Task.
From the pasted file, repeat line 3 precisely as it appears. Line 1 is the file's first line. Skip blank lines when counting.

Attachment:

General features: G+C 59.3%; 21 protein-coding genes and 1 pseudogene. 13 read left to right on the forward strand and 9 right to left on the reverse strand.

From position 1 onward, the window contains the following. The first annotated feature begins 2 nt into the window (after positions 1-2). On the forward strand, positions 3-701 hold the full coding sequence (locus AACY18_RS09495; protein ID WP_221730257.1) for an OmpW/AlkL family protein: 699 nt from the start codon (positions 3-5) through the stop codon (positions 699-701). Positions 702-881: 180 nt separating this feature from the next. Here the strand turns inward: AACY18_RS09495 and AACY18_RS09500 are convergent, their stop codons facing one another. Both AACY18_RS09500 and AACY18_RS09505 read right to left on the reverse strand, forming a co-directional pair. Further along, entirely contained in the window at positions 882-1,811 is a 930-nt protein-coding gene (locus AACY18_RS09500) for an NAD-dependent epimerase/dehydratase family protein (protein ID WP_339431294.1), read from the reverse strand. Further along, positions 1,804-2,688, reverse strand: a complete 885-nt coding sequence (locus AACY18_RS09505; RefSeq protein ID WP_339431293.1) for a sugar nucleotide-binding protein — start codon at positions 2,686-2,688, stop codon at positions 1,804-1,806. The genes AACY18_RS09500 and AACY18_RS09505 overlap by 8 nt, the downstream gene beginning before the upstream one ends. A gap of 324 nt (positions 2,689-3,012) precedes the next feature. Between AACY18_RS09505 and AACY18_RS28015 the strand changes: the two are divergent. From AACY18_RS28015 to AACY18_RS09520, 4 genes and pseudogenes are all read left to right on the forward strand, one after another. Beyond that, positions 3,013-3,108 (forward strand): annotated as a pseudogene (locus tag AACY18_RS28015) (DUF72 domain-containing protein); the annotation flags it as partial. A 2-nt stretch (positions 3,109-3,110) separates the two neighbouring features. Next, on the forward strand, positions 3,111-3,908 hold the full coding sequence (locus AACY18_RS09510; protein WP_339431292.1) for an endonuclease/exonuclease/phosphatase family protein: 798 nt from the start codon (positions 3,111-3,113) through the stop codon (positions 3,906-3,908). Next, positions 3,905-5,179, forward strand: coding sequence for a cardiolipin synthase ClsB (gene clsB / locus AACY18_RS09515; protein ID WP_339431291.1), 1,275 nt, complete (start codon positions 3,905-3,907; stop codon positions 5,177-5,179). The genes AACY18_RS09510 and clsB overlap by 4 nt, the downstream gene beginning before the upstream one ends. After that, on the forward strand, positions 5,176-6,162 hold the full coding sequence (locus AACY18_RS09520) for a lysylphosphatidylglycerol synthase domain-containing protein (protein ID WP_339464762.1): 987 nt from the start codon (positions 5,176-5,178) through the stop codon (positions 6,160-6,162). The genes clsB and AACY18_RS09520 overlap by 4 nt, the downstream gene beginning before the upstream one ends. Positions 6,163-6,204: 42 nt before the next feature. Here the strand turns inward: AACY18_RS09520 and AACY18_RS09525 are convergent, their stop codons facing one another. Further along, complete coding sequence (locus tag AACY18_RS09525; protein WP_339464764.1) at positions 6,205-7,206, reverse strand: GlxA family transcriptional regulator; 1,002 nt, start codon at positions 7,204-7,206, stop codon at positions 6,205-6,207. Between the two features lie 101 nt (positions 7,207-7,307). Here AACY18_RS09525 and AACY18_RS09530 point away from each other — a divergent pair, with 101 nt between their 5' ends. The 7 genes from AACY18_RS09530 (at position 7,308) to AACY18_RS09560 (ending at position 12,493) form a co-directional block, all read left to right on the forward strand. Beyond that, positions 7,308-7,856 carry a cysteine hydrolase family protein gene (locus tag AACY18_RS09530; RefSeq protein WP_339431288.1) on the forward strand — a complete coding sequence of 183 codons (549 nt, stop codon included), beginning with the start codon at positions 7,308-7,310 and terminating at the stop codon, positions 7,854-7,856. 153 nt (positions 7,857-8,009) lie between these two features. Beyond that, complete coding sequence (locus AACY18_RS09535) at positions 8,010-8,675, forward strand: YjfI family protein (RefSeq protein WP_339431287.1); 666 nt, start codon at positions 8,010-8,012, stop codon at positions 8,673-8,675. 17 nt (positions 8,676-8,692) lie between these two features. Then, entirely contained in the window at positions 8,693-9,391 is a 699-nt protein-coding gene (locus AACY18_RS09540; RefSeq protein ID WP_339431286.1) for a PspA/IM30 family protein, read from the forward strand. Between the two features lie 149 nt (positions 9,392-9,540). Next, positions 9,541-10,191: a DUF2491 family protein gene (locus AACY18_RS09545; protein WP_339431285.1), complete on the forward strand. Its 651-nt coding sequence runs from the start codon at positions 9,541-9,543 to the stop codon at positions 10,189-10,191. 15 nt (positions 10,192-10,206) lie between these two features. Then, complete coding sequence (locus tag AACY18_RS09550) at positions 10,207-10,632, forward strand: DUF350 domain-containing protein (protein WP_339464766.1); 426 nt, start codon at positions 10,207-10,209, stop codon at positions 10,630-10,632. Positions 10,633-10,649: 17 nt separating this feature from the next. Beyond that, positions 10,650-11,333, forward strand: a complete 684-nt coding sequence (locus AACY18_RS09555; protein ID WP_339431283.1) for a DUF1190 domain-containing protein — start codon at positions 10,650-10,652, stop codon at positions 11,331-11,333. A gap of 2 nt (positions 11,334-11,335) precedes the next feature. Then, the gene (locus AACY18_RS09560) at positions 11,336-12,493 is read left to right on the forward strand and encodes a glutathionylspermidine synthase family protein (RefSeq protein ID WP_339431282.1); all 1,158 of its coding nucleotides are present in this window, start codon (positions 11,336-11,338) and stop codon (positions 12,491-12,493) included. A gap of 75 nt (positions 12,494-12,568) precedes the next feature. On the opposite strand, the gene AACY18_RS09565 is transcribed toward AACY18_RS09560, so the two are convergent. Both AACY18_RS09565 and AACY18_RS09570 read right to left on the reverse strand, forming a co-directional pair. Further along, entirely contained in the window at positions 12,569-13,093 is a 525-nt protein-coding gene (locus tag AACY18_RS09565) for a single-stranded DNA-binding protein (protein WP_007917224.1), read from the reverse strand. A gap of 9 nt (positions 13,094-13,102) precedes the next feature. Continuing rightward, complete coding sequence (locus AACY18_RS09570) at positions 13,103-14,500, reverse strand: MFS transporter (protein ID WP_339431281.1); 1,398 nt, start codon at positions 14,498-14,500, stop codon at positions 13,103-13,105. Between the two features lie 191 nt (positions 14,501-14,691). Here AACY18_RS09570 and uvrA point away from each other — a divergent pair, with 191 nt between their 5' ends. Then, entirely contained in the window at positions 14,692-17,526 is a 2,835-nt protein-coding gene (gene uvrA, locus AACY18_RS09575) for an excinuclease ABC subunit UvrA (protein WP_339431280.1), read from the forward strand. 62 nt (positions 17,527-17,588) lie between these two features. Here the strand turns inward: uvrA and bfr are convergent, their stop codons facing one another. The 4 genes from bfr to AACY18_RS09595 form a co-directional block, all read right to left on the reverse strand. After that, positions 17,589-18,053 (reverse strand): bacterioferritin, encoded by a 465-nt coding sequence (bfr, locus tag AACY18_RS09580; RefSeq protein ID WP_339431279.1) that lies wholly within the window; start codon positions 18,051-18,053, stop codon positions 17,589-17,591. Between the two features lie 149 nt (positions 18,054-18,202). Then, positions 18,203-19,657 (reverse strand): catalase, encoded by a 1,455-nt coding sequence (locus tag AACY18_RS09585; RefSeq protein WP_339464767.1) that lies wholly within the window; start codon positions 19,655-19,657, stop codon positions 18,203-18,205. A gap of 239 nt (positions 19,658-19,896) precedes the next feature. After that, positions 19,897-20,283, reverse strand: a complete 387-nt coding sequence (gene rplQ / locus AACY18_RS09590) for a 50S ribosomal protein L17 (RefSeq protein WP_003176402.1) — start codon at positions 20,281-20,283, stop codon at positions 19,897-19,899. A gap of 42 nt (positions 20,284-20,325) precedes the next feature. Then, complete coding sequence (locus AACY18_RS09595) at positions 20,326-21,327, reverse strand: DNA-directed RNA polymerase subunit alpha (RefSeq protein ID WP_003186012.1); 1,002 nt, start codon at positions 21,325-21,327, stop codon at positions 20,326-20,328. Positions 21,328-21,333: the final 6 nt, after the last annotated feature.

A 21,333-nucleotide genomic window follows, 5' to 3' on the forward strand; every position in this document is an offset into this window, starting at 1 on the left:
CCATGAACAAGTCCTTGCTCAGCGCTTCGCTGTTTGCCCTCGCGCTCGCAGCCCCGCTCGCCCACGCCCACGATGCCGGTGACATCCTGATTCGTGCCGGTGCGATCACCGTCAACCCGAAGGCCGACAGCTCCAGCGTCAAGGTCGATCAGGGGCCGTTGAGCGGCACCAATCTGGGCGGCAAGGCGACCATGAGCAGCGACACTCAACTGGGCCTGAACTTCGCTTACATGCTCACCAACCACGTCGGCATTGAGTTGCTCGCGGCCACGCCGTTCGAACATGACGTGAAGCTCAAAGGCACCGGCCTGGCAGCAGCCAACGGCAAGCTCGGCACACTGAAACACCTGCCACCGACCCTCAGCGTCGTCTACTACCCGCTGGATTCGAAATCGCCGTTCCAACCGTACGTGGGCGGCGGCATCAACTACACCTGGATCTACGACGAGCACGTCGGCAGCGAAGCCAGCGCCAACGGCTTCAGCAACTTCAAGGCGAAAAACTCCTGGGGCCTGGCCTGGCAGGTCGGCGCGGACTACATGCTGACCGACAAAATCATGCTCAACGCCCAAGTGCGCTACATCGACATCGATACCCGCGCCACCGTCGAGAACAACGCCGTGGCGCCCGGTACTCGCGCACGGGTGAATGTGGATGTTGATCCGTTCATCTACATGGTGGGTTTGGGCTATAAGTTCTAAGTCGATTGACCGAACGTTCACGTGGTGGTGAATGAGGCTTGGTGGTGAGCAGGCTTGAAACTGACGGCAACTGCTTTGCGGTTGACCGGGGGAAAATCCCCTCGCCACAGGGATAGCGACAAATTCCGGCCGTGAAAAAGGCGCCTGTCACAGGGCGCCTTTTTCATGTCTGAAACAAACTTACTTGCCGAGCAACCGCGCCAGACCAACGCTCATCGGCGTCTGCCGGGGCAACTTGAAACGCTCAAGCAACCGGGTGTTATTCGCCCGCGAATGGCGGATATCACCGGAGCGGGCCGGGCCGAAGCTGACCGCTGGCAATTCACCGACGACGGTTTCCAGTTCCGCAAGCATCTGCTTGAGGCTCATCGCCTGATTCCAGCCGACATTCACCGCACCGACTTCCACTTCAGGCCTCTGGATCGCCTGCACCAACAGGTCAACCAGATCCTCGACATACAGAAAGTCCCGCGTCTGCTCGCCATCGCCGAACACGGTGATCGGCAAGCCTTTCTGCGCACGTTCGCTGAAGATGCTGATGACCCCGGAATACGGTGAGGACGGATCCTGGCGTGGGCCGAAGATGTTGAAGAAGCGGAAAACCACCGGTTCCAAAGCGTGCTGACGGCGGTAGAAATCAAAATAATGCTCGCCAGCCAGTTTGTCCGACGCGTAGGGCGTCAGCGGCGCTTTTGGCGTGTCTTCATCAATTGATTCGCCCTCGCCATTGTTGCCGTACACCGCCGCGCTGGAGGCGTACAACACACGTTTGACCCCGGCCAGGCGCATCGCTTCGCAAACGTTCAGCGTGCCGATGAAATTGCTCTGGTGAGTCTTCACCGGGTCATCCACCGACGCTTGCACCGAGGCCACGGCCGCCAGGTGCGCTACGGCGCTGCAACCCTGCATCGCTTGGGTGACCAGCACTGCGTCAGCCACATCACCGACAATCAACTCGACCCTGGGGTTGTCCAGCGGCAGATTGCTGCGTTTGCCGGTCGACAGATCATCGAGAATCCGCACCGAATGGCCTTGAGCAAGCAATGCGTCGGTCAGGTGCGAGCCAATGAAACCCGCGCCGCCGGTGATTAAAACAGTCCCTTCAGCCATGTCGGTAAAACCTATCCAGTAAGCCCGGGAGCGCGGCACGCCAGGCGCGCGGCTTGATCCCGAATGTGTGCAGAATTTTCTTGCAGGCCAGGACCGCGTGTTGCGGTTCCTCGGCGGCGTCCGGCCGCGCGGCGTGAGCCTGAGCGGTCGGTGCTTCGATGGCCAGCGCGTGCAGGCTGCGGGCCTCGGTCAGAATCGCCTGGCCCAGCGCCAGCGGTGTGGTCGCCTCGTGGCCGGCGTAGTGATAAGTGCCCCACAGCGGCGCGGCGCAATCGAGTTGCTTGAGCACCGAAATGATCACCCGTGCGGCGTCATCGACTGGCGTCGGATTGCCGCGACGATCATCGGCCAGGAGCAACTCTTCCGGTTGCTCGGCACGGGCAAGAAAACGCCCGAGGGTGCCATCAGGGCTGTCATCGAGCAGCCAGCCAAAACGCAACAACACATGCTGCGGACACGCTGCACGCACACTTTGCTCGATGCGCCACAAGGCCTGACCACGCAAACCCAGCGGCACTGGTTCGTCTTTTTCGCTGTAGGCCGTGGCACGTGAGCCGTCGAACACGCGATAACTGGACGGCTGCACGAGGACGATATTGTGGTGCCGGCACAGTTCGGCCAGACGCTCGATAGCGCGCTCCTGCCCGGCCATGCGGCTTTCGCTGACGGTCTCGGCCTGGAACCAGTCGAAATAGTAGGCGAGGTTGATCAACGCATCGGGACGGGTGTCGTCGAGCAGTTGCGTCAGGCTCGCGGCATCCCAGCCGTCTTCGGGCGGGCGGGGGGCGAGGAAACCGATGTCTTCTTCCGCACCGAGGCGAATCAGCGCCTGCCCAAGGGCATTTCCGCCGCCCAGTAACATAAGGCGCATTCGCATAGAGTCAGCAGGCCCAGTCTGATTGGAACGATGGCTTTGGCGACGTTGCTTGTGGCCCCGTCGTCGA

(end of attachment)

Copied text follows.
A 21,333-nucleotide genomic window follows, 5' to 3' on the forward strand; every position in this document is an offset into this window, starting at 1 on the left: